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Africa Update#6-7

 Week of 9 August, 2010 – Vol.2.6-7

African Union:

As the Pan-African Parliament seeks more powers, it has asked African governments to ratify the African Charter on Democracy, Elections and Governance.

In a communiqué issued in Kampala, Uganda, at the end of a consultative meeting to review the Treaty establishing the African Economic Community, the Pan-African Parliament urged the speedy ratification of the treaty in the manner in which the African Peer Review Mechanism (APRM) was done. Members of the African Parliament are also keen to see it evolve into an institution with legislative powers and whose members are elected by universal adult suffrage.

The Midrand-based Pan-African institution has t set January 2011 as the deadline for the ratification of the African Charter. Presently, only six countries have ratified the Charter (Lesotho, Uganda, Sierra Leone, Ethiopia and Mauritania), with Ghana ratifying it only in July 2010. For it to be fully operational, nine other countries need to ratify it to make 15 countries.

AU chairman Bingu wa Mutharika has encouraged other countries to ratify the charter. The AU chairman’s country, Malawi, has yet to ratify the charter.

The Vice President of the PAP Cde. Gumbo said the charter’s main aim was to promote and strengthen democratic principles and procedures. Once passed, it will, according to UNDP programme advisor, Dr.Khabele Matlosa “prohibit the scourge of unconstitutional changes of government, which threatens stability, peace and security”.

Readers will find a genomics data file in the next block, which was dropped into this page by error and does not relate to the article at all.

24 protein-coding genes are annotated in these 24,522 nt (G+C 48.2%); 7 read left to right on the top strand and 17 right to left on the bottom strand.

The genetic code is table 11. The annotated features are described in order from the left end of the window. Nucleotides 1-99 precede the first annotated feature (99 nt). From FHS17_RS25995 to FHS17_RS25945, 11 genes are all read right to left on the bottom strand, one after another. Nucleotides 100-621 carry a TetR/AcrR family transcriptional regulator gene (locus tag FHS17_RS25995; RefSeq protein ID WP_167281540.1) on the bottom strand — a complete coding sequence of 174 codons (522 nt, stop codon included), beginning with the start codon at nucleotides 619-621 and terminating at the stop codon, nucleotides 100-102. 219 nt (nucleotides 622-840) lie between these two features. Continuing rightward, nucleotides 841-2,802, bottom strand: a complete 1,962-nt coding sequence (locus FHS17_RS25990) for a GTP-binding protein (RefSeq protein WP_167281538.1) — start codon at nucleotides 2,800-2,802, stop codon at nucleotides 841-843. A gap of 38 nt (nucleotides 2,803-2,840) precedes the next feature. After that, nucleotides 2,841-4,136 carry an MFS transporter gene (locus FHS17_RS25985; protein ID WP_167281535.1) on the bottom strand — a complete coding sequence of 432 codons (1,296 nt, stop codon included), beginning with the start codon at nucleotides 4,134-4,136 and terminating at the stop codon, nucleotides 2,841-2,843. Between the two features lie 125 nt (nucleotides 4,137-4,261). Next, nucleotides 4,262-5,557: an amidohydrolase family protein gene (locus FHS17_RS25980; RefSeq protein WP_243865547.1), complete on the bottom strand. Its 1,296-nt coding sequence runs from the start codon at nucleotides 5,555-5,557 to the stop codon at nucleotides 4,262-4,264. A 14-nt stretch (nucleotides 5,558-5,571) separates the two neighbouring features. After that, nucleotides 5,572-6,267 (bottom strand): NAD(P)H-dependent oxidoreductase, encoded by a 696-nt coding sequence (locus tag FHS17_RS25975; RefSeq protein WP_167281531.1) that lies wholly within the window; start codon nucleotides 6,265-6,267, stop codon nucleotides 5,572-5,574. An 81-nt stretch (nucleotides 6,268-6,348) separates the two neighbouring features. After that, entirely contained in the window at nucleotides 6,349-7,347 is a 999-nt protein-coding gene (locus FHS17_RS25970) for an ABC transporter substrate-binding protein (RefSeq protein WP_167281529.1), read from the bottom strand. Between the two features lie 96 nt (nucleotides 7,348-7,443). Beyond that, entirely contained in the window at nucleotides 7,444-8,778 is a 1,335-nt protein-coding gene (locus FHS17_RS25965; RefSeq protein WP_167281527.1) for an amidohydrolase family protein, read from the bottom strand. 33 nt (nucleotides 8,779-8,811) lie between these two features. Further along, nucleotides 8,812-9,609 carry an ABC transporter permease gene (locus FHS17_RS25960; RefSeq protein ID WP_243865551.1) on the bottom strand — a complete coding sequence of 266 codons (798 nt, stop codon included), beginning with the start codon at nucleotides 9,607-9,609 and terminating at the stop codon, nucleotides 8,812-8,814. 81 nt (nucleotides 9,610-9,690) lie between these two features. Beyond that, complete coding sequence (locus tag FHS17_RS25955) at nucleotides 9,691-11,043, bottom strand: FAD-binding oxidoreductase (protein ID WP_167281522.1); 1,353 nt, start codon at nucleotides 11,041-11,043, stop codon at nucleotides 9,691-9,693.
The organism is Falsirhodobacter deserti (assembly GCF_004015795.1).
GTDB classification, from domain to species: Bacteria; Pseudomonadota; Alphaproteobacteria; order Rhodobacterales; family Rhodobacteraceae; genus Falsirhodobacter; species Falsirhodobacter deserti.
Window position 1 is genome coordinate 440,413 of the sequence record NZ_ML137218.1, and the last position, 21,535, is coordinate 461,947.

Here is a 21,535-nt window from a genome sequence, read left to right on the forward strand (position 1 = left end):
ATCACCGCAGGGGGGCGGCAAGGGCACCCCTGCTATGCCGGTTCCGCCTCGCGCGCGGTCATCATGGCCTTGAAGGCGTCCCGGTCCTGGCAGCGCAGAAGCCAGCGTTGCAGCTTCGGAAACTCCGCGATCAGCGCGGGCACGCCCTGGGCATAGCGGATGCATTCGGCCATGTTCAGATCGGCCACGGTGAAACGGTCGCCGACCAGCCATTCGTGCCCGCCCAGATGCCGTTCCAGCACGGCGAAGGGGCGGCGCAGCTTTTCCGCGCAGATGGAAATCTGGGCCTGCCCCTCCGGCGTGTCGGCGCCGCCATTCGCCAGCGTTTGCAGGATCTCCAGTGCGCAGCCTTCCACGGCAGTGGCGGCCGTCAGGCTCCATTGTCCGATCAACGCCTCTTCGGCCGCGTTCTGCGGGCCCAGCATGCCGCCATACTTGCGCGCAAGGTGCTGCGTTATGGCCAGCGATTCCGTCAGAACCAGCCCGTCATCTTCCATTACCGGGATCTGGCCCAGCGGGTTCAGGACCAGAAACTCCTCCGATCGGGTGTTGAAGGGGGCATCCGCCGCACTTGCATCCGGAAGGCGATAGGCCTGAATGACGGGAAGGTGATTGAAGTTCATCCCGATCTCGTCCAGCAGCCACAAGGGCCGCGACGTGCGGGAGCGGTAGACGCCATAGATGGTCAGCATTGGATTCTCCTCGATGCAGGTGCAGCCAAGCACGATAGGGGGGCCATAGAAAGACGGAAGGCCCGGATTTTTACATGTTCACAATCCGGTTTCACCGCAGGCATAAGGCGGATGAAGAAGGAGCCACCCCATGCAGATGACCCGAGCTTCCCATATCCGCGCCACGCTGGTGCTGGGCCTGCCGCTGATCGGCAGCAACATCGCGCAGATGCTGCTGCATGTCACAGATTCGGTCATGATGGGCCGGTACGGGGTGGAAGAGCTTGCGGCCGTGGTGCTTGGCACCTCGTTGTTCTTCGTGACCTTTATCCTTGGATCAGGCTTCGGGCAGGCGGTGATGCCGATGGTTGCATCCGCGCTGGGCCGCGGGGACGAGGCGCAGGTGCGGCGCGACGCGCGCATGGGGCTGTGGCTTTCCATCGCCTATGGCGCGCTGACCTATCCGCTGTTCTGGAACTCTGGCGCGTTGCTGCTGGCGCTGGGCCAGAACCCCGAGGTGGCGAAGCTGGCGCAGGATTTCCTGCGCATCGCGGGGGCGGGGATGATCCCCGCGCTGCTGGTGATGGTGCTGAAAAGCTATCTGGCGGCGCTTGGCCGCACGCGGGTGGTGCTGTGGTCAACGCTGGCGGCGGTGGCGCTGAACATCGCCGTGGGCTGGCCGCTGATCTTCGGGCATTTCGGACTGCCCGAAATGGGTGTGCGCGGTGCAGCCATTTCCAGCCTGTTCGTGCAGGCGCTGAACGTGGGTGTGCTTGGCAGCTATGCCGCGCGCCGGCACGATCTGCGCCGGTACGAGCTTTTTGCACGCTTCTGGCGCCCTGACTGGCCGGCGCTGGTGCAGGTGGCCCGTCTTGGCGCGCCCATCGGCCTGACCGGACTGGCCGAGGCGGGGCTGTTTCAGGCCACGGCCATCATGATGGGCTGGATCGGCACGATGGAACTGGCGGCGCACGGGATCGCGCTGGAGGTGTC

AU on climate change

In an attempt to mitigate the devastating effects of climate change, the AU Commission is working on a strategy. The Head of Environment, Water and Natural Resources, Dr.Khalil Timamy, says poor countries on the continent would be enabled through a fund to put in place mitigation measures.

Speaking at an African Monitoring of the Environment for Sustainable Development (AMESD) meeting, Dr. Timamy explained that though the strategy is late in coming, it is crucial to ensure there is a set programme for African countries to put in place structures that address environmental challenges since climate issues is not a one-off matter.

Timamy stressed the incorporation of climate information in planning by African governments to ensure that development projects are not devastated in the event of being affected by the vagaries of the climate.

·         As the deadly bombings in Kampala, Uganda has brought into sharp focus the need to dynamise the African Standby Force (ASF), the AU Commission says that Africa’s proposed standby conflict-intervention force will become operational before the end of 2010.

The five regional units of the force are training personnel, some of whom will be ready for deployment in September, explained the AU Commissioner for Peace and Security, Ramtane Lamamra. Each will provide no less than 5,000 soldiers, police officers and civilians.The AU summit that just ended in Kampala will have the authority to deploy the force to fight terrorism, drug trafficking, piracy and to work in conflict zones.

The AU Commission will continue to liaise with the UN and other agencies for financial and military hardware support for the proposed force.